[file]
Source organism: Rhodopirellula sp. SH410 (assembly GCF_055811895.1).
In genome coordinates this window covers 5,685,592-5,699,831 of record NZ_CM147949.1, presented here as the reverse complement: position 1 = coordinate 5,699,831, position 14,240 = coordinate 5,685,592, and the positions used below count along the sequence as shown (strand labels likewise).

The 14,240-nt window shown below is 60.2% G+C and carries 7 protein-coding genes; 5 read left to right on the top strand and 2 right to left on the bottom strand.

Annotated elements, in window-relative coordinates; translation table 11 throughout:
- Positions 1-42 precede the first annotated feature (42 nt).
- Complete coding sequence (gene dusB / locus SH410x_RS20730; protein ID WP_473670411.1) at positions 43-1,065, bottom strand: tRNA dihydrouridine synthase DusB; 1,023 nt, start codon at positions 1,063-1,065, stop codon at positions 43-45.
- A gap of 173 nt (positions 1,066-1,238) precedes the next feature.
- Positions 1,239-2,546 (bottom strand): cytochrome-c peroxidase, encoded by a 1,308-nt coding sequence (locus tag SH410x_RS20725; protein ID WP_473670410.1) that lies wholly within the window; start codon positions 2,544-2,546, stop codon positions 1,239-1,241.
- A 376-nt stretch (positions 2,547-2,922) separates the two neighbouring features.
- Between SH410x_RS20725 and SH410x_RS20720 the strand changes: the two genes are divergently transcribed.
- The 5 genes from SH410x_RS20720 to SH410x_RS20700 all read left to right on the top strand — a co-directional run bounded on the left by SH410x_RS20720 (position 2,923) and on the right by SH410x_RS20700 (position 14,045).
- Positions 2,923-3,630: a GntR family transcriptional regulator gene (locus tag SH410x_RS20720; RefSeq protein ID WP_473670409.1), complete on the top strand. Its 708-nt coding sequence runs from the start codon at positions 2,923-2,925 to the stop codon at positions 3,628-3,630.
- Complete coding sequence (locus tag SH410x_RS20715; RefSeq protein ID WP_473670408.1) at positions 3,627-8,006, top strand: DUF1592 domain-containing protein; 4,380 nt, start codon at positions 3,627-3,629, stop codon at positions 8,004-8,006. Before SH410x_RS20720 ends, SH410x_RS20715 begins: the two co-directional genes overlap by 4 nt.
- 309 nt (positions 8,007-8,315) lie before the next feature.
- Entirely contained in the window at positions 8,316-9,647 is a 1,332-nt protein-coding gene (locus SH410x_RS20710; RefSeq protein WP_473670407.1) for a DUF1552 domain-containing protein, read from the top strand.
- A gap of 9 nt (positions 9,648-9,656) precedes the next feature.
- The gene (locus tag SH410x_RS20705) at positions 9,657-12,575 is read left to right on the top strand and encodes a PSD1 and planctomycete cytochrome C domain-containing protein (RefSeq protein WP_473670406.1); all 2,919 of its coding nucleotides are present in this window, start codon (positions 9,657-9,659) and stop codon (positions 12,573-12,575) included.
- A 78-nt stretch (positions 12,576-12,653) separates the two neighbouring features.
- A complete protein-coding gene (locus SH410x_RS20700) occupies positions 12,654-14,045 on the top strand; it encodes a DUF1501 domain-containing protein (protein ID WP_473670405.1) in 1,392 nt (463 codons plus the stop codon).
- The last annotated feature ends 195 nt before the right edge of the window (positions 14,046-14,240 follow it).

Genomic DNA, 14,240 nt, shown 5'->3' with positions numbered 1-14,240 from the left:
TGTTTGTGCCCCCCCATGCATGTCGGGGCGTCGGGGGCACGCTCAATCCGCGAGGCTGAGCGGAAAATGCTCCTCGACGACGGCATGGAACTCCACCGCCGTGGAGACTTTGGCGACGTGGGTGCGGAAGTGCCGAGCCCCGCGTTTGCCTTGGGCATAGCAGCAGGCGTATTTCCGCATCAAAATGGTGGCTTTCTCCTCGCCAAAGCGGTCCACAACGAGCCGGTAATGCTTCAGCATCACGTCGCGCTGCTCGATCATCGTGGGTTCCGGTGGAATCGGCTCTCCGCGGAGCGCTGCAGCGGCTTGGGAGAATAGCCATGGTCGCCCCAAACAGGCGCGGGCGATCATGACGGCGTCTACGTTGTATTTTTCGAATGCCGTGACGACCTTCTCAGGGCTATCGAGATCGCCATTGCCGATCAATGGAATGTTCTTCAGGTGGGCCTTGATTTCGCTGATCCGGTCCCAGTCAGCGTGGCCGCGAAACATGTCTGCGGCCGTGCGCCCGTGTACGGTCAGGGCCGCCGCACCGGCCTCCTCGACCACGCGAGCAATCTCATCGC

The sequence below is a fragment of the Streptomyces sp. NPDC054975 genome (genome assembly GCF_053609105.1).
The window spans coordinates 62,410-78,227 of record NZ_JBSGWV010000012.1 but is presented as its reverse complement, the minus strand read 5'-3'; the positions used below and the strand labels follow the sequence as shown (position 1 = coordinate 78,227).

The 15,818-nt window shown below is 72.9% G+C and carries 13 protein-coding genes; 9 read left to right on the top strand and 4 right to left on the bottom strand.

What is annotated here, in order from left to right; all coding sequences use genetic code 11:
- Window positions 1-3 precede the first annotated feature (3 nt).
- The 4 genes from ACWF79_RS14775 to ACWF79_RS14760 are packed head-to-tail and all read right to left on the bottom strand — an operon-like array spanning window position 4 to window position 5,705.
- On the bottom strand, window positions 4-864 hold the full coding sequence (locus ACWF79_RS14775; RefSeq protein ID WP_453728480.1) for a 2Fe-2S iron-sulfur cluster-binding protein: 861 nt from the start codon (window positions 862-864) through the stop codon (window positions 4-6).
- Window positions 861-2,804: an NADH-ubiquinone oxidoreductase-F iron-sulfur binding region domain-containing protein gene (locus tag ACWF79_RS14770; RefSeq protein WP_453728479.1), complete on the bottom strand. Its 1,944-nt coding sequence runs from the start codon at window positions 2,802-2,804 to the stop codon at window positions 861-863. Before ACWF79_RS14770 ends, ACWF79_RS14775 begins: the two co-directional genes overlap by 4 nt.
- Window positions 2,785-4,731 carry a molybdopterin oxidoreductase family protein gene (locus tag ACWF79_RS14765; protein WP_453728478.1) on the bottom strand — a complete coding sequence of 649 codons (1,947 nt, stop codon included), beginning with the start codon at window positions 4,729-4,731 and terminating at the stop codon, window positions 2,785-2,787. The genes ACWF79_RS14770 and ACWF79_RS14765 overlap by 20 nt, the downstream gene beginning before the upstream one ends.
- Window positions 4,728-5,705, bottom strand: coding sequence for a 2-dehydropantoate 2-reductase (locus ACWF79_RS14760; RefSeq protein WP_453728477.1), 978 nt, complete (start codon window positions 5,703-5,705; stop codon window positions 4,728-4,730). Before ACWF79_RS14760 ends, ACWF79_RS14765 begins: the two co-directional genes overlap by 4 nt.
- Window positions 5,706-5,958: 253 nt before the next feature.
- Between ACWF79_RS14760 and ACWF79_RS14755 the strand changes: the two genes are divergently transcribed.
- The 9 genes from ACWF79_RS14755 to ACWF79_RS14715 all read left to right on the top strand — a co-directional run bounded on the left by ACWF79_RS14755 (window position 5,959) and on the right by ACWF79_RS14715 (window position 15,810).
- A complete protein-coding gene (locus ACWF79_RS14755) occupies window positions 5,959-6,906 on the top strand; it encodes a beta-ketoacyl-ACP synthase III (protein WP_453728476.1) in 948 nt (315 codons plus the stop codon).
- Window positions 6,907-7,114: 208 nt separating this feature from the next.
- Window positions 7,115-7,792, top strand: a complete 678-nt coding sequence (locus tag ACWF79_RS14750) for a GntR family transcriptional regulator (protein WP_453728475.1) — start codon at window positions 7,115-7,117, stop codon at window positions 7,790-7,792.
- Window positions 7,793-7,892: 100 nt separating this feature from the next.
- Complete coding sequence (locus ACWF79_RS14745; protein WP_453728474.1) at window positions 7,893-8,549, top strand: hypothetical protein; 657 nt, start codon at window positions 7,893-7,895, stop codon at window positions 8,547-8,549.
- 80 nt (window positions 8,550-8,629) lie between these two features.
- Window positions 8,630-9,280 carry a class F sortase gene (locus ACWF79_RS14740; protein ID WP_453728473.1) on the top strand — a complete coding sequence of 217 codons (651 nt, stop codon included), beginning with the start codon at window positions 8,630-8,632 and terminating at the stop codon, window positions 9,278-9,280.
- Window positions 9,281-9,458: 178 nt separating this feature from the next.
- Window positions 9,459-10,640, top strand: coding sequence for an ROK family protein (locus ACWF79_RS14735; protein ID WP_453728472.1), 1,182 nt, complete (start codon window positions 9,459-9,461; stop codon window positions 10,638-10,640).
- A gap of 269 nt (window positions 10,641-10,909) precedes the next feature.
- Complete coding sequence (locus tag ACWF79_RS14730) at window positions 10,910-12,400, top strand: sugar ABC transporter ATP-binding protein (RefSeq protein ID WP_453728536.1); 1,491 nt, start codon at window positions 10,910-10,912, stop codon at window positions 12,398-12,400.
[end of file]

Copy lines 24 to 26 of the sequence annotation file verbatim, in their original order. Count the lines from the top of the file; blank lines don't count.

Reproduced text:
The window spans coordinates 62,410-78,227 of record NZ_JBSGWV010000012.1 but is presented as its reverse complement, the minus strand read 5'-3'; the positions used below and the strand labels follow the sequence as shown (position 1 = coordinate 78,227).

The 15,818-nt window shown below is 72.9% G+C and carries 13 protein-coding genes; 9 read left to right on the top strand and 4 right to left on the bottom strand.

What is annotated here, in order from left to right; all coding sequences use genetic code 11: